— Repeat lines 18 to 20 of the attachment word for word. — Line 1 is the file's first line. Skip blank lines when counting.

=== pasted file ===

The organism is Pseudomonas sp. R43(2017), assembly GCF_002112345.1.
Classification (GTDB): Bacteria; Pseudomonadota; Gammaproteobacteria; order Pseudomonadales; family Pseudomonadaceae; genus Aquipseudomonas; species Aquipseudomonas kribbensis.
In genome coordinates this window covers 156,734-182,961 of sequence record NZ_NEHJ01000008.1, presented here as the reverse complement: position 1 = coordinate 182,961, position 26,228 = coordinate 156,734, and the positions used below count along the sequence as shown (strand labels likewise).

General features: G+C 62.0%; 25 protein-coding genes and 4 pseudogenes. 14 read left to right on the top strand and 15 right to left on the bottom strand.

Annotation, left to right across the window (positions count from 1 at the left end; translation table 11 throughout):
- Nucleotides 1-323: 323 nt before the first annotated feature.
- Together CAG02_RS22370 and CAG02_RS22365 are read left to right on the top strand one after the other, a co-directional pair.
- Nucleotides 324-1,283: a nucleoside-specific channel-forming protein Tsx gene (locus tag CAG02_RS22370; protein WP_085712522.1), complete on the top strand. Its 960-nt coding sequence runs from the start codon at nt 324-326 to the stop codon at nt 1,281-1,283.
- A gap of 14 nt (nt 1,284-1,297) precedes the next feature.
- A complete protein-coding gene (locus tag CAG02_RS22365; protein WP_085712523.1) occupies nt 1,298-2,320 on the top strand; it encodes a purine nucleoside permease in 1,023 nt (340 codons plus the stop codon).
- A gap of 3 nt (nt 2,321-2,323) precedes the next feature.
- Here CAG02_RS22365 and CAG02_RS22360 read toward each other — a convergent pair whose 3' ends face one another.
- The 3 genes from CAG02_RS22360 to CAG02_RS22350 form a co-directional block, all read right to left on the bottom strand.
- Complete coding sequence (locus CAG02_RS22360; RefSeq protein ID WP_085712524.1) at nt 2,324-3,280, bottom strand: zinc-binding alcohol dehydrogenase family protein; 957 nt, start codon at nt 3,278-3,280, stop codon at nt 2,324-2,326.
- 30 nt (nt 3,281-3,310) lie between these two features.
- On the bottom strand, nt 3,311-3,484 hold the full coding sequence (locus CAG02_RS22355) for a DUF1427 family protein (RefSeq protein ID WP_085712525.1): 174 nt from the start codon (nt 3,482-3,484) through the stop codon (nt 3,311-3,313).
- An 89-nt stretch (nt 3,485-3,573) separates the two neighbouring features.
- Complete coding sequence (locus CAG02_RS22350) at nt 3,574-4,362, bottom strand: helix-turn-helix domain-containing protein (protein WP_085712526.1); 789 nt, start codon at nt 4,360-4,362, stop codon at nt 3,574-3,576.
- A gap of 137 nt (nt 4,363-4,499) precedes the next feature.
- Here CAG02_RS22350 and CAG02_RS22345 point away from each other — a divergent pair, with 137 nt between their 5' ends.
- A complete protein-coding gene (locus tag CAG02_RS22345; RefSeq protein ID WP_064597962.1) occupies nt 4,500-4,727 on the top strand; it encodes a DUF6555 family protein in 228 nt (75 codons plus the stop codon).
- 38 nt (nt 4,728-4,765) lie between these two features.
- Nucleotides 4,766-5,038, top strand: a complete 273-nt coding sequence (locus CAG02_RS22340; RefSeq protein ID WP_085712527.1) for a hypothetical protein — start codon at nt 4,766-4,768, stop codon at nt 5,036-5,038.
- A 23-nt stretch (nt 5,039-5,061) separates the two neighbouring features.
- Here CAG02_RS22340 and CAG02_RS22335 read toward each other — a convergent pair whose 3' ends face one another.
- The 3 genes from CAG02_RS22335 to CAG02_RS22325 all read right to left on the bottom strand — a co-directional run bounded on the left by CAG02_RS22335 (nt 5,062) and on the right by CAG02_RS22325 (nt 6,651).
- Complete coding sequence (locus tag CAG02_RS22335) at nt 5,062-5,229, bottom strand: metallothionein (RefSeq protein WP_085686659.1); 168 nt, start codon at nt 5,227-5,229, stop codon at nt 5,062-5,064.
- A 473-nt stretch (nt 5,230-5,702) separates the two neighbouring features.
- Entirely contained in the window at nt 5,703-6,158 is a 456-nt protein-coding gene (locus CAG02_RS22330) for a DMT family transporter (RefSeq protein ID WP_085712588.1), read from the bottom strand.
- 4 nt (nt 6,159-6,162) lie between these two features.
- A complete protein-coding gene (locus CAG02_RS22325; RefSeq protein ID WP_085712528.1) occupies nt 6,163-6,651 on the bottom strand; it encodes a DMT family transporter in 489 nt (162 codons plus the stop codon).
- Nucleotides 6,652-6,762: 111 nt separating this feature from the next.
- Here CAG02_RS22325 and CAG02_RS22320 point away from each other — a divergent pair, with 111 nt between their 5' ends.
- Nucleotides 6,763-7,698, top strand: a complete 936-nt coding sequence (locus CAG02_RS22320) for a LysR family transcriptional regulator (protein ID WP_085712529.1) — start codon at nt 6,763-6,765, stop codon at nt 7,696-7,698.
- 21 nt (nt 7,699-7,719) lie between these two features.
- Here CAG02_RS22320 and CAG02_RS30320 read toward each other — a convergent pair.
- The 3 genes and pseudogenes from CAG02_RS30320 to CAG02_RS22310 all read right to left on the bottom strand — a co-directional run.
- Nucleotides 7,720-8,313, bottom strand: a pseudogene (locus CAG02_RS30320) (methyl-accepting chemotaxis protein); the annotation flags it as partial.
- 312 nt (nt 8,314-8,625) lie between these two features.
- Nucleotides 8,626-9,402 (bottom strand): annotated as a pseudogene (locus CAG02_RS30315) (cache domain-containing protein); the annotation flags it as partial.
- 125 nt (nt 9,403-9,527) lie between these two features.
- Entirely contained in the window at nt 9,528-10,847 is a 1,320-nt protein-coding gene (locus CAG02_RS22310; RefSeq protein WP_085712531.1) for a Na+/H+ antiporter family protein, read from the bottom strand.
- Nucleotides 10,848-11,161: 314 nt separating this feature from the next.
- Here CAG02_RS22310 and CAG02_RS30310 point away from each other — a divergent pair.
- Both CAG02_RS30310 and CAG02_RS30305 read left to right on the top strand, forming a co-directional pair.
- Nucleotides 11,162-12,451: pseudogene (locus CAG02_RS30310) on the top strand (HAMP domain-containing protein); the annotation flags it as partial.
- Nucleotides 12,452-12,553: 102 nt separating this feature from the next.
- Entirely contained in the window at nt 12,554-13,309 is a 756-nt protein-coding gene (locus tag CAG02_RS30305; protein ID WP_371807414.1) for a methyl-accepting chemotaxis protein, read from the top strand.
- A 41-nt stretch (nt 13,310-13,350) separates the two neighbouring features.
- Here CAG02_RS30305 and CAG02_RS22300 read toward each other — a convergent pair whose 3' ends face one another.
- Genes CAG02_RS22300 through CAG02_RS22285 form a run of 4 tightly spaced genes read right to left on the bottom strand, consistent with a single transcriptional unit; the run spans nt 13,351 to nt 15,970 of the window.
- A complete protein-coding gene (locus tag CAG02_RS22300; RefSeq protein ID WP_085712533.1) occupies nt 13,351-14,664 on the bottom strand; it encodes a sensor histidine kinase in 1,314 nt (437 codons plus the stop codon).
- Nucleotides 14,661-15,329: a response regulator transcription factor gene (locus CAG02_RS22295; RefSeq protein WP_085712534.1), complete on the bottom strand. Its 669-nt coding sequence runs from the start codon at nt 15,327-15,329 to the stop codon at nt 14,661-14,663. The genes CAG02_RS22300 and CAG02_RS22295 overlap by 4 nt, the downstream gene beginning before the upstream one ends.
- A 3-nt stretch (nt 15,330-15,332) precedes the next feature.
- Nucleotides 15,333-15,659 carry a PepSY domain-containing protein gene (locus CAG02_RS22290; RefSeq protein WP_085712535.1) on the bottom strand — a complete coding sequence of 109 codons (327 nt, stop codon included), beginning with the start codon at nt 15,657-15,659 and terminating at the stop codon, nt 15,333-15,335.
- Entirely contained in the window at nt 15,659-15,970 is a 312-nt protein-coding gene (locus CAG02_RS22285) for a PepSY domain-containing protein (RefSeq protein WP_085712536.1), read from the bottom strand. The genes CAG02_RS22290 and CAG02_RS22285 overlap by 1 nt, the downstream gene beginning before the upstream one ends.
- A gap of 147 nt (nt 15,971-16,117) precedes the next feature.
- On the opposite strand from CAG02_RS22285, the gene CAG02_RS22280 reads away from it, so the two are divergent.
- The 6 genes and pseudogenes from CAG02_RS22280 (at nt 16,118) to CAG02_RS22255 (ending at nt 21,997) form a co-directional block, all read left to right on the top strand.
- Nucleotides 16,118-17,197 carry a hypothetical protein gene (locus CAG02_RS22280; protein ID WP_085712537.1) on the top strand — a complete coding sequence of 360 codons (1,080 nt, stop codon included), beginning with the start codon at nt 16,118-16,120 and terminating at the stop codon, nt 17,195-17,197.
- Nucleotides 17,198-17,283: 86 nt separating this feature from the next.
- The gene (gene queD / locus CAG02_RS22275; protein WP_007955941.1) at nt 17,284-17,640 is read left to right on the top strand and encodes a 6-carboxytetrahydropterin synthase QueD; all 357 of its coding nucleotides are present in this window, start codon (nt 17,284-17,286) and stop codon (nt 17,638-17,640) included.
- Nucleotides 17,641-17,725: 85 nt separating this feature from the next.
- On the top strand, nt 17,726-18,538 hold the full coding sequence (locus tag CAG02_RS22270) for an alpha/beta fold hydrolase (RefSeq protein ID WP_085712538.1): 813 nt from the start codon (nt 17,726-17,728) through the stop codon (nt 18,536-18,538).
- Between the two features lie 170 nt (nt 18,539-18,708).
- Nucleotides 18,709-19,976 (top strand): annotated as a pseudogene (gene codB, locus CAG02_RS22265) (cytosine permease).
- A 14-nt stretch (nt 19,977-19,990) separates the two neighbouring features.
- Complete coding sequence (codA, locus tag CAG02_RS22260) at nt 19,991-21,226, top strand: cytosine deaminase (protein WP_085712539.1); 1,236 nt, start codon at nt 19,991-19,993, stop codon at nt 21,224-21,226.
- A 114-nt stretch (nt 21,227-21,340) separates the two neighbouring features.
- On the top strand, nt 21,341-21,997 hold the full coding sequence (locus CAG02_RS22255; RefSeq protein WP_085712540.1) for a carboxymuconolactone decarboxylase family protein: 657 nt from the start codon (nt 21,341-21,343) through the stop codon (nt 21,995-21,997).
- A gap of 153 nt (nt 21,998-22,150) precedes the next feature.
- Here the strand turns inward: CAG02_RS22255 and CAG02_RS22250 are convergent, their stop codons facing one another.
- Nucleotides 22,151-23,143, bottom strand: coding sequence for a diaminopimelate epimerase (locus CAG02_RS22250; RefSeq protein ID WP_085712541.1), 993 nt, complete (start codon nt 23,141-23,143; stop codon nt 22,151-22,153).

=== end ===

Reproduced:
- Complete coding sequence (locus CAG02_RS22350) at nt 3,574-4,362, bottom strand: helix-turn-helix domain-containing protein (protein WP_085712526.1); 789 nt, start codon at nt 4,360-4,362, stop codon at nt 3,574-3,576.
- A gap of 137 nt (nt 4,363-4,499) precedes the next feature.
- Here CAG02_RS22350 and CAG02_RS22345 point away from each other — a divergent pair, with 137 nt between their 5' ends.